BY DAVID MARTIN
The developer of the Power & Light District is threatening to sue if city officials continue to support a bill that would allow Westport and other business districts to sponsor festivals where alcohol can be carried freely.
As I wrote in February, the Cordish Co. opposes a piece of state legislation authorizing the Westport Business League and other promotional associations to apply for special festival permits. These 48-hour permits would make legal for visitors to imbibe in common areas tote drinks from one establishment to the next.
The bill is a more restrictive version of a law passed on behalf of the Power & Light District before it opened. In an effort to protect a competitive advantage, Cordish has come out against the new proposal. Cordish spokesman Jon Stephens suggests that that the legislation would create "multiple 'Bourbon Streets' throughout the neighborhoods of Kansas City." Stephens' prepared statement continues: "Festival license districts belong in downtowns, not in neighborhoods."
Cordish reps lobbied against the bill in Jefferson City and now they've brought out the lawyers. Earlier this month, Cordish attorney David Frantze wrote this four-page letter to City Attorney Galen Beaufort outlining the company's objections and accusing the city of acting in bad faith. The city, meanwhile, says it is under no obligation to protect the uniqueness of Power & Light District's liquor license.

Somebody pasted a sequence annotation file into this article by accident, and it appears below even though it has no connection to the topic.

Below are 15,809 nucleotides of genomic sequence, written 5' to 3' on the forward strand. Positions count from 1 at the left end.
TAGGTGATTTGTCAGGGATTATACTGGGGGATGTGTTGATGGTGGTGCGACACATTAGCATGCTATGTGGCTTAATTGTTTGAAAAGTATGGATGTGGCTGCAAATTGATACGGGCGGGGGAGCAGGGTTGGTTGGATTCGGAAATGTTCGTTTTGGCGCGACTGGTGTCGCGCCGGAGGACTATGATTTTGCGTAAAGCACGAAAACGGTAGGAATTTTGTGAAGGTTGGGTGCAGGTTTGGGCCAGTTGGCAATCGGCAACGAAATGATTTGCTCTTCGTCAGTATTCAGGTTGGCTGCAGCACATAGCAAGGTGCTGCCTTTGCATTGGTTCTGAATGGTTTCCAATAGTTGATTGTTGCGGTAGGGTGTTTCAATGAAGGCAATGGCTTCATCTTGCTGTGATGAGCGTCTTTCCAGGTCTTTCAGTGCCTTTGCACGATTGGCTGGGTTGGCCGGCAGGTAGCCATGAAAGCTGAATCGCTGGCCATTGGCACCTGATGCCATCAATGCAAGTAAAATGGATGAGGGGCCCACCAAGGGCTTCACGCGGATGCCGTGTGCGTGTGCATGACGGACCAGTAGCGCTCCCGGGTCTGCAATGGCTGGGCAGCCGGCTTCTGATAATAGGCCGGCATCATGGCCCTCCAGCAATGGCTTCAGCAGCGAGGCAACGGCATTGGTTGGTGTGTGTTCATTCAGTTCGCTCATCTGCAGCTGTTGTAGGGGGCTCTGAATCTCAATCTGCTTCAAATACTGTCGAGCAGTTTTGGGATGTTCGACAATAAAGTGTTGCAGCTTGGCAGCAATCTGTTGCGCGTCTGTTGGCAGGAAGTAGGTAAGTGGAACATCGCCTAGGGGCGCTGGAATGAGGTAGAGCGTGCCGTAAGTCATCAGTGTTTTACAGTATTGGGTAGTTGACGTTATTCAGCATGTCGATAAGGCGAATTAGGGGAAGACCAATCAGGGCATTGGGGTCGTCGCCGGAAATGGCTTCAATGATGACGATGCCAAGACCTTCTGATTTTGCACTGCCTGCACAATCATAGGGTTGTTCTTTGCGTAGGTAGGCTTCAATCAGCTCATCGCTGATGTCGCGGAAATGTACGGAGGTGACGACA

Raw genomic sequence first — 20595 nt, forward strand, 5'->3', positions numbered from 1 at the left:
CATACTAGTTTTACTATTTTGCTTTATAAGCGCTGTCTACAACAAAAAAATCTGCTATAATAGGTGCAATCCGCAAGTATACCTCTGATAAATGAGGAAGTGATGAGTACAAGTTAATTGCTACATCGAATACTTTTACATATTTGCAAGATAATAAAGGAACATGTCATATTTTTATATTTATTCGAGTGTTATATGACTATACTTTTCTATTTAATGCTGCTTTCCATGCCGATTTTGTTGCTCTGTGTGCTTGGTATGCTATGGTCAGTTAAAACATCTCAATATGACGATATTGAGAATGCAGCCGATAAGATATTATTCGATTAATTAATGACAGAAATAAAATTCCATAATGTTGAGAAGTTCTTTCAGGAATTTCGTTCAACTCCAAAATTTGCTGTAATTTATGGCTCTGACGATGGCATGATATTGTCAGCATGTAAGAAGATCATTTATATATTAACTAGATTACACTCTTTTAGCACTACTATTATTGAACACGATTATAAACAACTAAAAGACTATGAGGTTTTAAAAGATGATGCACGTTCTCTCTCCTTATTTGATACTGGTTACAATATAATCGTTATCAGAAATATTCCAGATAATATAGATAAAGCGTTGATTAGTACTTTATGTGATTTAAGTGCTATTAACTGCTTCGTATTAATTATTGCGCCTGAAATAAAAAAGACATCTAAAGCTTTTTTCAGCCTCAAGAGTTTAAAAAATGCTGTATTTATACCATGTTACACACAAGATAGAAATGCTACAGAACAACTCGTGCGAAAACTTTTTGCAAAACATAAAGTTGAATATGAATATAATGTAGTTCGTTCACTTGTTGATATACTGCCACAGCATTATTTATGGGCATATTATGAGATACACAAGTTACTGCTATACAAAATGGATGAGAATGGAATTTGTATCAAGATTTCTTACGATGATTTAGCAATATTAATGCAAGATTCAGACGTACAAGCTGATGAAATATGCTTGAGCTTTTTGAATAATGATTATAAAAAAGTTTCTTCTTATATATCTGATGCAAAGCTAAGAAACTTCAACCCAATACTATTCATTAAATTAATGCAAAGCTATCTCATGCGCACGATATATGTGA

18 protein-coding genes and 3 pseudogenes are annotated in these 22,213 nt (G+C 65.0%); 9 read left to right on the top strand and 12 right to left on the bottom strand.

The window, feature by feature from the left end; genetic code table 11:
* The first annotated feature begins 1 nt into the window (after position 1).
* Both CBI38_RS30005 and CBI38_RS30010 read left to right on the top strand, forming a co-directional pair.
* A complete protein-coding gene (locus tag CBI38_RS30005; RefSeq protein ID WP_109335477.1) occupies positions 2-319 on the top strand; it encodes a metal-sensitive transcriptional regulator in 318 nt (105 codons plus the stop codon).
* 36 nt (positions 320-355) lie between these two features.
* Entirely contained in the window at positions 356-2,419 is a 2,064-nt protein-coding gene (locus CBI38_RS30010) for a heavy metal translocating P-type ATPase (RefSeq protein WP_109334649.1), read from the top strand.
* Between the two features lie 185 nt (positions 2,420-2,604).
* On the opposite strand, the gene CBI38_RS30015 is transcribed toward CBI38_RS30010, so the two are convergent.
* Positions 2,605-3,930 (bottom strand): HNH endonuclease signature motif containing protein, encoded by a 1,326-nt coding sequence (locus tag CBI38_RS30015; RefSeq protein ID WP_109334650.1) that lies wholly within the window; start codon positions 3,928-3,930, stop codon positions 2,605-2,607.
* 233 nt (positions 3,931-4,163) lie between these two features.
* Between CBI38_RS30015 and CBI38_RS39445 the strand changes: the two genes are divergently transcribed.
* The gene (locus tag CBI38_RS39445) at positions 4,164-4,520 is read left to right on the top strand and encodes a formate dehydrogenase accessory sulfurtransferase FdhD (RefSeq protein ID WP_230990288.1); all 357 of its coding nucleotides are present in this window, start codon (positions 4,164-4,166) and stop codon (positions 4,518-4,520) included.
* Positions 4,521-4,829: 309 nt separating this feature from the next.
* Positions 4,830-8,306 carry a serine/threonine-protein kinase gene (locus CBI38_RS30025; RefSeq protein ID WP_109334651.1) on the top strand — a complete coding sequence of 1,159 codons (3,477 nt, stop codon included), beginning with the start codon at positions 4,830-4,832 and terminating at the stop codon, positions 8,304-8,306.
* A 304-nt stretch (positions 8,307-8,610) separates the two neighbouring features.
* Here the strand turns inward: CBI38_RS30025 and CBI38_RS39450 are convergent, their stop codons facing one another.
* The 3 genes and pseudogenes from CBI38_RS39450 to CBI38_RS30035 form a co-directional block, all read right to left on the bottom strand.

It's not often that developers clash so openly with city officials. Perhaps the most amusing aspect of the disagreement is the passage in Frantze's letter stating Cordish's belief that the current proposal is "motivated solely by individual political contributions to individual political Council persons."
It's a somewhat strange position to take, given Cordish officials' willingness to throw around the campaign cash.
One of the main champions of the Power & Light District, former Mayor Kay Barnes, who is now running for Congress, has received $6,000 in donations from Cordish officials.
Frantze has also given to Barnes. Campaign-finance records indicate that he gave $4,600 to Barnes in 2007, with half of the money arriving on December 31, the same day the former mayor collected all the Cordish money.
Stephens declined to comment on the contributions. Frantze, a development lawyer who's done a lot of business at City Hall, did not immediately respond to an e-mail inquiring about the possible "motivations" behind his giving to Barnes and other candidates.